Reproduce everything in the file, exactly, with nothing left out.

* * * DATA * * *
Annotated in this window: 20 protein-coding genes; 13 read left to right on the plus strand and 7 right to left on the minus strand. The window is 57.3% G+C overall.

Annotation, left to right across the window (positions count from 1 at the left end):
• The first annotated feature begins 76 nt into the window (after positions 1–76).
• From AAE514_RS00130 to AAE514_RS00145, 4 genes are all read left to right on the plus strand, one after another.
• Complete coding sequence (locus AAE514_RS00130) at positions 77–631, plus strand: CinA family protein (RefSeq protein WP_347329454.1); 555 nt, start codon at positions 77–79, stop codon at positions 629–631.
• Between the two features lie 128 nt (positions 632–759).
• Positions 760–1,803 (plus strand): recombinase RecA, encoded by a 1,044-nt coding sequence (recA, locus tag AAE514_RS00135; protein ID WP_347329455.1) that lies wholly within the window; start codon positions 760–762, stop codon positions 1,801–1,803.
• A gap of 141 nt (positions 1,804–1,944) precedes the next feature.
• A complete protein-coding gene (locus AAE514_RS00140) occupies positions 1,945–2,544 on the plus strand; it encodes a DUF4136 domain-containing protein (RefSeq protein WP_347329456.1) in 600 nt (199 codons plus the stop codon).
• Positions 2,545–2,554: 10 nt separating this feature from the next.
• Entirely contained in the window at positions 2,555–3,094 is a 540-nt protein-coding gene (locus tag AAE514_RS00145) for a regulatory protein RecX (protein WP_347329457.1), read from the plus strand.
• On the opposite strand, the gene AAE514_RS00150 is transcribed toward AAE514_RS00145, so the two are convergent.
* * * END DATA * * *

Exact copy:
Annotated in this window: 20 protein-coding genes; 13 read left to right on the plus strand and 7 right to left on the minus strand. The window is 57.3% G+C overall.

Annotation, left to right across the window (positions count from 1 at the left end):
• The first annotated feature begins 76 nt into the window (after positions 1–76).
• From AAE514_RS00130 to AAE514_RS00145, 4 genes are all read left to right on the plus strand, one after another.
• Complete coding sequence (locus AAE514_RS00130) at positions 77–631, plus strand: CinA family protein (RefSeq protein WP_347329454.1); 555 nt, start codon at positions 77–79, stop codon at positions 629–631.
• Between the two features lie 128 nt (positions 632–759).
• Positions 760–1,803 (plus strand): recombinase RecA, encoded by a 1,044-nt coding sequence (recA, locus tag AAE514_RS00135; protein ID WP_347329455.1) that lies wholly within the window; start codon positions 760–762, stop codon positions 1,801–1,803.
• A gap of 141 nt (positions 1,804–1,944) precedes the next feature.
• A complete protein-coding gene (locus AAE514_RS00140) occupies positions 1,945–2,544 on the plus strand; it encodes a DUF4136 domain-containing protein (RefSeq protein WP_347329456.1) in 600 nt (199 codons plus the stop codon).
• Positions 2,545–2,554: 10 nt separating this feature from the next.
• Entirely contained in the window at positions 2,555–3,094 is a 540-nt protein-coding gene (locus tag AAE514_RS00145) for a regulatory protein RecX (protein WP_347329457.1), read from the plus strand.
• On the opposite strand, the gene AAE514_RS00150 is transcribed toward AAE514_RS00145, so the two are convergent.